The incredible Mom-of-two and bestselling author made a few rules and beliefs for herself, some of which she still follows today. They are:

  1. Always pay your bills first. People will feed you rather than pay the bills for you . And they did.
  2. Only go to the shops one day a week and then hopefully there will be some money left for a drive to the country or fish and chips at the beach.
  3. No matter how hard it is to ask for what you need , when you do most people will try to do what they can to help. They can not read your mind, talk to them. But only ever ask for really important things. 
  4. Always be humble and grateful for every single act of kindness. THANK YOU. 
  5. One is the loneliest number but at least you get all the blankets. As one you are the captain.
  6. A friends husband told me that every day in every way things would get better. I didn’t believe him. I didn’t think it was possible. But I did what he said and everyday I wrote down one good thing. He told me not to think of what had gone wrong, what I hadn’t done, or what I thought I failed at, just find one better thing. Some days it seemed impossible to think of any better change but he was right there was always something. You have to look to find.
  7. No matter what the expense, this family needs a dog. There is no one else who is always that happy to see you and makes you smile like that and forget everything else.
  8. Single mothers have been raising incredible humans since time began. I am strong, I am invincible, I can do anything. I am woman! I am a mother. 
  9. It’s rare that only one thing goes wrong at a time. Sometimes it’s threes,or many more. Deal with them one by one and do your best. It may not seem fair but it is what it is.
  10. All that matters is the family you make. That is the only thing worth fighting for. And when you have a child with autism the fight is longer and harder but you are the world expert on your child and your family. Believe in yourself and after a while, you are no longer fighting, just leading the way.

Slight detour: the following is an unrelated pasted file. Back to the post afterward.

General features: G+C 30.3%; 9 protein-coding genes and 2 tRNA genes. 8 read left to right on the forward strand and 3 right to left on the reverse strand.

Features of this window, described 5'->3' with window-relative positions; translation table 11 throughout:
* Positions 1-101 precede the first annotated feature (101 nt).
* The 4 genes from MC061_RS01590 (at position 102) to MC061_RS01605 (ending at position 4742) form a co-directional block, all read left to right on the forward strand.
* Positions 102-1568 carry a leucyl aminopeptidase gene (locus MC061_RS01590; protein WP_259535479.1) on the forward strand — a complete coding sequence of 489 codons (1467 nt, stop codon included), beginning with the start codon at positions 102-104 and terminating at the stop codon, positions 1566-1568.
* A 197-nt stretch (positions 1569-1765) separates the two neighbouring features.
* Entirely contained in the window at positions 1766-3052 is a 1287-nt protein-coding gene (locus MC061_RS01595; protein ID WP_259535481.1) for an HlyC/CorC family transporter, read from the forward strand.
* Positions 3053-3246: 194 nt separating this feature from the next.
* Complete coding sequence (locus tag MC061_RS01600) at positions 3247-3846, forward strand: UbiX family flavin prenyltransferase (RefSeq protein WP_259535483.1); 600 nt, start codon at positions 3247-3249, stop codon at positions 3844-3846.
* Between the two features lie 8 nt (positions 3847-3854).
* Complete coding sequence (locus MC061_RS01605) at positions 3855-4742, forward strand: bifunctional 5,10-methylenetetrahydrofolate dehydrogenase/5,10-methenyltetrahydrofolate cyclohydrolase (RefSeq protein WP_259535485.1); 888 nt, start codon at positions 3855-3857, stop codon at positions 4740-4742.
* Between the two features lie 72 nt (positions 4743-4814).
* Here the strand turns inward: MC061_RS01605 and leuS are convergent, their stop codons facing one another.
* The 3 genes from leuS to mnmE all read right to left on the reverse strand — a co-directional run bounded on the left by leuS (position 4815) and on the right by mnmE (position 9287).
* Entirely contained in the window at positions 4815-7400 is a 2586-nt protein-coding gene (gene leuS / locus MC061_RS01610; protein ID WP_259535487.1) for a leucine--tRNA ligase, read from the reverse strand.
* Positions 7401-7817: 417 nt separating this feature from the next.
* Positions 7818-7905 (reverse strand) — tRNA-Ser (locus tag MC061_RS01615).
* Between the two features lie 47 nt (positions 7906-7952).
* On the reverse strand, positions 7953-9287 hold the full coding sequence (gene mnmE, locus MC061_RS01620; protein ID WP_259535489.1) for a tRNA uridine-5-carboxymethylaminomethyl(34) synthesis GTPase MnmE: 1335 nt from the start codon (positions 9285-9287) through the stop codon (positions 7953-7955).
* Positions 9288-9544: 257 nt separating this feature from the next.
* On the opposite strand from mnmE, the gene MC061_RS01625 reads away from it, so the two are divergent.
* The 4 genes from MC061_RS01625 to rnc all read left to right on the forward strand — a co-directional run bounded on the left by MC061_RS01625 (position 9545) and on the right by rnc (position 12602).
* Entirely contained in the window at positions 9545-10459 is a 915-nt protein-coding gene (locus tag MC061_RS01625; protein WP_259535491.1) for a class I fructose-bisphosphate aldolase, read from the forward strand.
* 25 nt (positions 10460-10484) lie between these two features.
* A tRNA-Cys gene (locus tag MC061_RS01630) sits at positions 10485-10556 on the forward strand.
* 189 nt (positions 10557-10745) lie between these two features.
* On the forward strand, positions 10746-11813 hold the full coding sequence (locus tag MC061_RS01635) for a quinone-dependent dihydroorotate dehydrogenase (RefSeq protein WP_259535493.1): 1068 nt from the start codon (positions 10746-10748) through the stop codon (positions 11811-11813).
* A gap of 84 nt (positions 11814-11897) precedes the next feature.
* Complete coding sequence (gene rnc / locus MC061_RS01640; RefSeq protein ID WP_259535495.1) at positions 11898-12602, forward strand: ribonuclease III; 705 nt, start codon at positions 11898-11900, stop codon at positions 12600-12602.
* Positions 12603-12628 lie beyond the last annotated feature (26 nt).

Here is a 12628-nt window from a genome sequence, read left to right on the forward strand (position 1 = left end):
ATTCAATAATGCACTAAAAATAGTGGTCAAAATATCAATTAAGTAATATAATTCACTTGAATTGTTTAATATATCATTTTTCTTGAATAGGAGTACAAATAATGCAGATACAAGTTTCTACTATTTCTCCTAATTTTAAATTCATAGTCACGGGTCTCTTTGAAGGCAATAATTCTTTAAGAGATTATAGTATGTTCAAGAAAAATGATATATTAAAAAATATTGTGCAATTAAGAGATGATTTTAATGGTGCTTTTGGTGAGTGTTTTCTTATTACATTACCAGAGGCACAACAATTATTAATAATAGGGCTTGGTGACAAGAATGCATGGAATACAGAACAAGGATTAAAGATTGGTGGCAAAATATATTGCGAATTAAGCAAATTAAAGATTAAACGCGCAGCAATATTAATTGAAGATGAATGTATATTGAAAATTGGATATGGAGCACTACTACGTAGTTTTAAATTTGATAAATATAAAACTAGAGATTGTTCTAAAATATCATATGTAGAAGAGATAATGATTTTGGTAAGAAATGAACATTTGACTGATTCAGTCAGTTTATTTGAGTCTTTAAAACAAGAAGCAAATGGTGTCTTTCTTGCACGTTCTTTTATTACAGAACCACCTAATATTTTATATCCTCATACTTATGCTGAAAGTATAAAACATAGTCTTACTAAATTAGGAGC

11. No matter what happens life goes on. You can watch it go by or walk with it. No matter how slowly or even wearing ten-ton mud covered boots from the depths of quicksand, but you can always take a step. Like every wise prophet has said life is one step after another. 
  12. Everything is better when you float in water. 
  13. It took me a long time to start to believe this one…… It wasn’t my fault. I didn’t deserve it. No one deserves it. I deserve so much better and it’s up to me to make that better happen.Judy and Tim Sharp now have a wonderful life – beyond what she could have imagined all those years ago. Source: Judy Sharp

 “Don’t wait for it to stop, it won’t”

Judy ends off her post with a plea for those suffering in the same situation she was facing when her boys were tiny.

” Take a step, tell someone, ask for help. If you can’t do it for yourself do it for your children. Domestic violence/abuse is never acceptable, don’t wait for it to stop, it won’t.

Judy says that back then she could never imagine that all these years later she would have such a wonderful, full life. She has a home and garden, her beloved pets, great friends and has raised two “healthy, happy, gentlemen sons”.

Image credit: kidspot

Her other son Sam is a fantastic swimmer that trialled for the Olympics and is a swim coach.

“I am a keynote speaker, an author and an associate producer. I am me. “

“The scars don’t go away but I don’t have to look at them every day. I wish you the same happiness, believe me, everyone does. Take a step.”

As well as being a phenomenal advocate for autism, Judy has also become a powerful voice for domestic violence victims.

“This is a huge need in the world,’ Judy told Kidspot.

“I only wrote it in the hope it may help one, I think it might have.”